Green beer. Green hats. The greening of the Chicago River. Dying stuff green is how we usually celebrate St. Patrick’s Day in this country.
But for me, St. Patrick’s Day is important because it means spring is here. Longer days. More light. And the real greening of the natural world. This is the time of year when crocuses start pushing up out of the snow and mud in Telluride. When daffodils bloom. And our own hearts start following suit.
The poet Robert Hass has a line about the coming of spring and the way it expands everything in your life: “and because the light will enlarge your days, your dreams at night will be as strange as the jars of octopus you saw once in a fisherman’s boat under the summer moon.” We think differently when spring comes. We see the natural world changing, and we wonder what we can change in our own lives.
The clock shifts an hour and throws everything off. We try to put young children to bed at their regular time but we just can’t; it’s still light out. And with that light, we find something in ourselves lightening. We throw open the doors and turn up the music. We dance. It’s as if the snow and darkness has pressed in on us for months. With the sudden arrival of longer days and warmer weather, we feel euphoric.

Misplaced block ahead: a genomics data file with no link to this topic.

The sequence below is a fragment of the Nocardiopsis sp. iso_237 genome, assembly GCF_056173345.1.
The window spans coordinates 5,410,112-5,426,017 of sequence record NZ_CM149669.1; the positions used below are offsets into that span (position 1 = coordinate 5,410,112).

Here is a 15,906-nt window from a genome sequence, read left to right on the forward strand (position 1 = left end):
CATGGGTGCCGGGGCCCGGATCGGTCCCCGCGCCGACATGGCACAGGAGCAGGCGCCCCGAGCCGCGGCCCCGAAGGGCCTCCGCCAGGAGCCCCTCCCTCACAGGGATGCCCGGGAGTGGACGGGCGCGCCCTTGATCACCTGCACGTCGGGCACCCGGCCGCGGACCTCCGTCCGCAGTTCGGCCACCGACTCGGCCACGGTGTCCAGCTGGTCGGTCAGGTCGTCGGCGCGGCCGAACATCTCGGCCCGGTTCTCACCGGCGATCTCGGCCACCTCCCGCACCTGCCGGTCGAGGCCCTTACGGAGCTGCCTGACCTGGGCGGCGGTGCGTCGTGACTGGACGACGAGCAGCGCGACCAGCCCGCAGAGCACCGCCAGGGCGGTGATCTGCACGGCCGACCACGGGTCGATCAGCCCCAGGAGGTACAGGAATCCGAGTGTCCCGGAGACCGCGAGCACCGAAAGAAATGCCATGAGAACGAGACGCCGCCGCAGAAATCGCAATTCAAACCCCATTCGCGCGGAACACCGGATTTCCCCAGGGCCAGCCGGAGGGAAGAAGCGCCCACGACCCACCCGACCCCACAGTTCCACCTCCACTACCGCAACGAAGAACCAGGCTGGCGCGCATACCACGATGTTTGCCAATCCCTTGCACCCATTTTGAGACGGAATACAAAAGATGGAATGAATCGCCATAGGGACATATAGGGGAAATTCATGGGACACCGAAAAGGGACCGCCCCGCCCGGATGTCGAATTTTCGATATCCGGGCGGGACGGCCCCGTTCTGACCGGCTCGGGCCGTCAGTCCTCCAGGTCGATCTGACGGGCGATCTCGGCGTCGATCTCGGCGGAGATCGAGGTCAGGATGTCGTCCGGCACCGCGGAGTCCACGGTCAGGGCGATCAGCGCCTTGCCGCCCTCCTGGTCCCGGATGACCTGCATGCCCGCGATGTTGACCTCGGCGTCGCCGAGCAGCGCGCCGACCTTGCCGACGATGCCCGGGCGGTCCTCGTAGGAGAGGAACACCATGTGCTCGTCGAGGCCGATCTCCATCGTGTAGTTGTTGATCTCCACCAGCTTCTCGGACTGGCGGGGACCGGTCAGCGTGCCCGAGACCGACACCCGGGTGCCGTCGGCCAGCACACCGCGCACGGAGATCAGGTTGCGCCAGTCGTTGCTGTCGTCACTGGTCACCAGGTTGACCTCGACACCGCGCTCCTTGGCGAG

This St. Patrick’s Day was particularly significant because it’s my niece Emma’s birthday, and she flew with her family from Austin to celebrate. She turned 12 and is ecstatic because as she says, “Now I can finally fly to Telluride on my own.” Poor girl. She worships Telluride—its mountains, its skiing, its town. “You get to be here everyday,” she complains when I call her, “I’m so jealous.” To celebrate her birthday, we took advantage of the expanded day and skied the whole day from 9-5. This is the kind of skiing that’s possible in the spring.
Once upon a time, St. Patrick’s Day was significant only for Irish immigrants. But in America, it has transformed into a celebration of all things. Enjoy those longer days. And for now, enjoy that sun—we know the snow is coming soon.